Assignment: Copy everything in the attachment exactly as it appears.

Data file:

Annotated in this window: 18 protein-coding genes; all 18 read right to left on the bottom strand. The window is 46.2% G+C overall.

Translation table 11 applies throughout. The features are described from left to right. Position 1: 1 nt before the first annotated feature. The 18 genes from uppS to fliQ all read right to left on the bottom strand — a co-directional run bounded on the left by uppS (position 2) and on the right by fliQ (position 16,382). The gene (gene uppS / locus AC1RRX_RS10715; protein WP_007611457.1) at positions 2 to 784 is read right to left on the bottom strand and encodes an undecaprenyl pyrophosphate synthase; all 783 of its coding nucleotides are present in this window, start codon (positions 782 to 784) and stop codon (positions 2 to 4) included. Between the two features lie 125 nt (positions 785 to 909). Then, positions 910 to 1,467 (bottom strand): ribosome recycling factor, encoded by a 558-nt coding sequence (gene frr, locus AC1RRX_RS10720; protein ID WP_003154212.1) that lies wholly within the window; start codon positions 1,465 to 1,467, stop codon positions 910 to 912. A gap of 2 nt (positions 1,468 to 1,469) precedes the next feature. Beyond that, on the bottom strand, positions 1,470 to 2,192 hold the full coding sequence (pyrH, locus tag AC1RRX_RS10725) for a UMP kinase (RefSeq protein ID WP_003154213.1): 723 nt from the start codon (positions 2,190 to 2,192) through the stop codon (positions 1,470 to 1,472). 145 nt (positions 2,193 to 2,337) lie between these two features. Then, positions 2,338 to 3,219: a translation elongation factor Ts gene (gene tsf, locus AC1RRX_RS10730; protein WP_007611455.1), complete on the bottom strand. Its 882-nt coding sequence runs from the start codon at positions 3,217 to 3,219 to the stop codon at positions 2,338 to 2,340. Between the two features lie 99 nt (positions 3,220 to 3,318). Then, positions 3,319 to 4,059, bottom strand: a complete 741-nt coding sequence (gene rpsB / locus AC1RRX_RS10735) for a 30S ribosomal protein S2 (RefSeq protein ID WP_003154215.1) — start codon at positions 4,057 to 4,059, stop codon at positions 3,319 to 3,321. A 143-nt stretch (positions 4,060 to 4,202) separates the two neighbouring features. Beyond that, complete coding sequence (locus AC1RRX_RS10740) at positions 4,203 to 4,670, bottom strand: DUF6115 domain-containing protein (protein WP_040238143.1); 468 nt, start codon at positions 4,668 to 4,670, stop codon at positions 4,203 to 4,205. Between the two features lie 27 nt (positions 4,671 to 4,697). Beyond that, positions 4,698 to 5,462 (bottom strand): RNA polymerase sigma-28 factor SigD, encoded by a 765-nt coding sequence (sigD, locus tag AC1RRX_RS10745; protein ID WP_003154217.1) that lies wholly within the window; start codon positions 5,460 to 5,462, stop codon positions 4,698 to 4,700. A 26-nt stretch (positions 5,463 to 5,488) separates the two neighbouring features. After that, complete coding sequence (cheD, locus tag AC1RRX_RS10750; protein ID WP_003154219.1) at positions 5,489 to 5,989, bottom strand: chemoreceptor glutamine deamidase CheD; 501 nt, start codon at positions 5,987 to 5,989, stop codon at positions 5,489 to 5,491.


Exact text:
Annotated in this window: 18 protein-coding genes; all 18 read right to left on the bottom strand. The window is 46.2% G+C overall.

Translation table 11 applies throughout. The features are described from left to right. Position 1: 1 nt before the first annotated feature. The 18 genes from uppS to fliQ all read right to left on the bottom strand — a co-directional run bounded on the left by uppS (position 2) and on the right by fliQ (position 16,382). The gene (gene uppS / locus AC1RRX_RS10715; protein WP_007611457.1) at positions 2 to 784 is read right to left on the bottom strand and encodes an undecaprenyl pyrophosphate synthase; all 783 of its coding nucleotides are present in this window, start codon (positions 782 to 784) and stop codon (positions 2 to 4) included. Between the two features lie 125 nt (positions 785 to 909). Then, positions 910 to 1,467 (bottom strand): ribosome recycling factor, encoded by a 558-nt coding sequence (gene frr, locus AC1RRX_RS10720; protein ID WP_003154212.1) that lies wholly within the window; start codon positions 1,465 to 1,467, stop codon positions 910 to 912. A gap of 2 nt (positions 1,468 to 1,469) precedes the next feature. Beyond that, on the bottom strand, positions 1,470 to 2,192 hold the full coding sequence (pyrH, locus tag AC1RRX_RS10725) for a UMP kinase (RefSeq protein ID WP_003154213.1): 723 nt from the start codon (positions 2,190 to 2,192) through the stop codon (positions 1,470 to 1,472). 145 nt (positions 2,193 to 2,337) lie between these two features. Then, positions 2,338 to 3,219: a translation elongation factor Ts gene (gene tsf, locus AC1RRX_RS10730; protein WP_007611455.1), complete on the bottom strand. Its 882-nt coding sequence runs from the start codon at positions 3,217 to 3,219 to the stop codon at positions 2,338 to 2,340. Between the two features lie 99 nt (positions 3,220 to 3,318). Then, positions 3,319 to 4,059, bottom strand: a complete 741-nt coding sequence (gene rpsB / locus AC1RRX_RS10735) for a 30S ribosomal protein S2 (RefSeq protein ID WP_003154215.1) — start codon at positions 4,057 to 4,059, stop codon at positions 3,319 to 3,321. A 143-nt stretch (positions 4,060 to 4,202) separates the two neighbouring features. Beyond that, complete coding sequence (locus AC1RRX_RS10740) at positions 4,203 to 4,670, bottom strand: DUF6115 domain-containing protein (protein WP_040238143.1); 468 nt, start codon at positions 4,668 to 4,670, stop codon at positions 4,203 to 4,205. Between the two features lie 27 nt (positions 4,671 to 4,697). Beyond that, positions 4,698 to 5,462 (bottom strand): RNA polymerase sigma-28 factor SigD, encoded by a 765-nt coding sequence (sigD, locus tag AC1RRX_RS10745; protein ID WP_003154217.1) that lies wholly within the window; start codon positions 5,460 to 5,462, stop codon positions 4,698 to 4,700. A 26-nt stretch (positions 5,463 to 5,488) separates the two neighbouring features. After that, complete coding sequence (cheD, locus tag AC1RRX_RS10750; protein ID WP_003154219.1) at positions 5,489 to 5,989, bottom strand: chemoreceptor glutamine deamidase CheD; 501 nt, start codon at positions 5,987 to 5,989, stop codon at positions 5,489 to 5,491.